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Lonely hearts killer

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Title: Lonely hearts killer  
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Subject: Internet homicide, Feticide, Pseudocommando, Axe murder, Infanticide
Collection: Crime, Interpersonal Relationships
Publisher: World Heritage Encyclopedia

Lonely hearts killer

The phrase lonely hearts killer, sometimes also want-ad killer, or matrimonial bureau murderer, is a journalistic term of art that refers to a person who commits murder by contacting a victim who has either posted advertisements to or answered advertisements via newspaper classified ads and personal or lonely hearts club ads.[1]


  • Varied motives 1
  • Notable lonely hearts and want-ad killers 2
  • Lonely hearts killers in popular culture 3
  • See also 4
  • References 5

Varied motives

The actual motivations of these criminals are varied. By definition, a killing will have taken place in order for the suspected, accused, or convicted perpetrator to be dubbed a want-ad or lonely hearts club killer. However, the crime may have involved a simple robbery gone wrong, an elaborate insurance fraud scheme, sexual violence, or any of several other ritualized pathological impulses (e.g. necrophilia, mutilation, cannibalism, etc.). Sometimes murder is not the (original) intent, but becomes a by-product of rape or other struggle; in some cases, murder is committed simply to cover up the original crime. Some, on the other hand, are serial killers who utilize this method of targeting victims, either exclusively, or when it suits them.[2]

Notable lonely hearts and want-ad killers

The following accused and convicted murderers and serial killers are known to have used want ads, personal ads, and/or matrimonial bureaus to contact their victims:

Lonely hearts killers in popular culture

The theme of the want-ad killer or lonely hearts club murderer has been popular in fiction. Examples of dramatic treatments of this theme are listed in chronological order of publication or release:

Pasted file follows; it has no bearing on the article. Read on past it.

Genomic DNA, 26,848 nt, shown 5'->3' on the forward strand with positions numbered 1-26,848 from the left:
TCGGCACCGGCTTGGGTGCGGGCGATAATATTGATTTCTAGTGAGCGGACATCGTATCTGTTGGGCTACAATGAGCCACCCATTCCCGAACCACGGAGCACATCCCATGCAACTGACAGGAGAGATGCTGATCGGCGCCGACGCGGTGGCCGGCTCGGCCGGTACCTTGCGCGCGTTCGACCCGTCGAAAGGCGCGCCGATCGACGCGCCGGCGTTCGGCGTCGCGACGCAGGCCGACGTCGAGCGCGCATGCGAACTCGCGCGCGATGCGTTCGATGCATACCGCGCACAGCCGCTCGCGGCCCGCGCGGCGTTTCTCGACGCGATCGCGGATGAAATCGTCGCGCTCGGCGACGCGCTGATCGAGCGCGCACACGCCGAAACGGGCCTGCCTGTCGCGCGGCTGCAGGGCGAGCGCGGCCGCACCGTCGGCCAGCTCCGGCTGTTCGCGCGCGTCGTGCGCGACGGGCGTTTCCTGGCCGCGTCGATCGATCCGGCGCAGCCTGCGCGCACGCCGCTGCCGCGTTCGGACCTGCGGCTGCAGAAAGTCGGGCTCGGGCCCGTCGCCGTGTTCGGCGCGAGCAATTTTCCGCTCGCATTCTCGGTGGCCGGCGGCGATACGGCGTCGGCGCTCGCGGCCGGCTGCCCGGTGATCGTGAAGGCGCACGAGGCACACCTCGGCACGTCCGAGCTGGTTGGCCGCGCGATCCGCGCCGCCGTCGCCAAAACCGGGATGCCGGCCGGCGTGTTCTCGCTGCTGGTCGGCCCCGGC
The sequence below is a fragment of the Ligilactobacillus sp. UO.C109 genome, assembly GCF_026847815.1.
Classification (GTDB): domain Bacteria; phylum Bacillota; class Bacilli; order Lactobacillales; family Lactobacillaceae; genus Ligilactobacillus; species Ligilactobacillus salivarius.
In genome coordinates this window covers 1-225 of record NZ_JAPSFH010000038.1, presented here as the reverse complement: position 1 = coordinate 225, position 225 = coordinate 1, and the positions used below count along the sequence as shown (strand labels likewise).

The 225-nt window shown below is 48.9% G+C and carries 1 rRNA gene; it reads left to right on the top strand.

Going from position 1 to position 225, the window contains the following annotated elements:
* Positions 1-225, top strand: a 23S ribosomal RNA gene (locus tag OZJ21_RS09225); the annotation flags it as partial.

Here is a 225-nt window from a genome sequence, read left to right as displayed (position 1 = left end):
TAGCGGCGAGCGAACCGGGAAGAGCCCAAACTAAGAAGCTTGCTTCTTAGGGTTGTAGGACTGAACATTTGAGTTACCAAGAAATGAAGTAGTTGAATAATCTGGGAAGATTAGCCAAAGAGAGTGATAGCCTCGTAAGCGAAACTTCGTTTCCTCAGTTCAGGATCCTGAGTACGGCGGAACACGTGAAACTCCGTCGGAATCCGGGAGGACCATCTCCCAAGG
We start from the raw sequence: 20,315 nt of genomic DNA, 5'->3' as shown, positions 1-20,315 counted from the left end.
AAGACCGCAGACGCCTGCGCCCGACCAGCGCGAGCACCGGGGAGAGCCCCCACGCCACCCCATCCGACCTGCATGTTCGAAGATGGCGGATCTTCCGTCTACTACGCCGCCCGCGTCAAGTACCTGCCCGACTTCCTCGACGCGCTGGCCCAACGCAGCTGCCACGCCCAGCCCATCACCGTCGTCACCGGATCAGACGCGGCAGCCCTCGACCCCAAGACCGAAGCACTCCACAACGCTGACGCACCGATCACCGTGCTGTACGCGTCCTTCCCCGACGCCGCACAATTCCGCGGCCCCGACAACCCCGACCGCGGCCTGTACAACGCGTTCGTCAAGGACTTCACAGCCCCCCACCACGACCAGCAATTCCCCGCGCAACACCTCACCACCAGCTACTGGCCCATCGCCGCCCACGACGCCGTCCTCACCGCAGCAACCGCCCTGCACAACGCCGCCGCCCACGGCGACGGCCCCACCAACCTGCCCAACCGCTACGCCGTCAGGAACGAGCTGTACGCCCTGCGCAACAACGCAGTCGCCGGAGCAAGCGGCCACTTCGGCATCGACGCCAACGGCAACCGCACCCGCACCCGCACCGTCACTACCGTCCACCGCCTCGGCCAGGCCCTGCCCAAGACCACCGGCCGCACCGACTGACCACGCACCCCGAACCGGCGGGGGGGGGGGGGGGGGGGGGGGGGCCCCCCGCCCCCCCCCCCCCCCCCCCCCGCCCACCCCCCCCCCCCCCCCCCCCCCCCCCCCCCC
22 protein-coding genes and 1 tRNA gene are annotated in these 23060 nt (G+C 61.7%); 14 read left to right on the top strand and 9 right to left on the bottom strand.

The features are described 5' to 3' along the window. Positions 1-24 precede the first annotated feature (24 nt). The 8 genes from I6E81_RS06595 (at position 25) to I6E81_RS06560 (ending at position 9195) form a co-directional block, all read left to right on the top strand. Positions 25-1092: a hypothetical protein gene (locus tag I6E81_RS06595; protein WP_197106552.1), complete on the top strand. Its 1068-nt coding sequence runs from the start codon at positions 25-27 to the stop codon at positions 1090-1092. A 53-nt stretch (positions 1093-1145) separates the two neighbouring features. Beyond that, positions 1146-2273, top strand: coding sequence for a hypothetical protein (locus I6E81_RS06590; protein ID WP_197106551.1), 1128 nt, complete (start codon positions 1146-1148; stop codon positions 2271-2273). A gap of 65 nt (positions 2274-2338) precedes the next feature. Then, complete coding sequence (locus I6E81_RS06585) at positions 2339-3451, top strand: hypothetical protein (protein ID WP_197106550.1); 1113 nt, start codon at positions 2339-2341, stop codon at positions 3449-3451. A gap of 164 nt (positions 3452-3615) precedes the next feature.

• Pièges was a 1939 French thriller film directed by Robert Siodmak; starring Maurice Chevalier, Marie Déa, and André Brunot; it tells the story of an amateur female sleuth who goes undercover to trap a serial killer who has murdered one of her friends and who stalks his prey via classified ads.
  • "The Want-Ad Murders" by Frances M. Deegan, was a novella that appeared in Detective Story Magazine in March 1944, and was reprinted in Detective Story Annual 1948, edited by Daisy Bacon, and published by Street & Smith in 1948.
  • Monsieur Verdoux was a 1947 film written by, directed by, and starring Charlie Chaplin, and based on the life of the French lonely hearts killer Henri Désiré Landru.
  • Bluebeard's Ten Honeymoons was a 1960 film that starred George Sanders as Henri Désiré Landru.
  • Landru was a 1962 film, directed by Claude Chabrol and inspired by the Henri Désiré Landru case.
  • The Honeymoon Killers was a 1970 film fictionalization of the murders committed by Ramond Fernandez and Martha Beck.
  • Sea of Love was a 1989 film drama in which a series of male murder victims are discovered to have each submitted ads in rhyme for publication in the lonely hearts column of the same magazine. The police detective on the case convinces his chief to write rhyming ads for the magazine and to investigate any women who reply.
  • Method was a film released in 2004, inspired by and loosely based on the Belle Gunness murders.
  • Désiré Landru, a 2005 French movie, was an adaptation of the story of Henri Désiré Landru.[6]
  • Lonely Hearts was a 2006 dramatized film account of the killings perpetrated by Ray Fernandez and Martha Beck.

See also


  1. ^ a b "'"Lonely Hearts Murderer.  
  2. ^ 'The A to Z Encyclopedia of Serial Killers' by Harold Schechter;
  3. ^ Backstory extras: The Lonely Hearts Murder Case (This article deals with Raymond Fernandez and Martha Beck of Delaware)
  4. ^ Boulder Jane Doe (This article covers a possible Colorado victim of Harvey Glatman, California’s “Lonely Hearts Killer.”)
  5. ^ "The Want Ad Killer" by Ann Rule, 1983 ISBN 0-451-16688-4. (This book is about the serial killer Harvey Carignan.)
  6. ^ Désiré Landru
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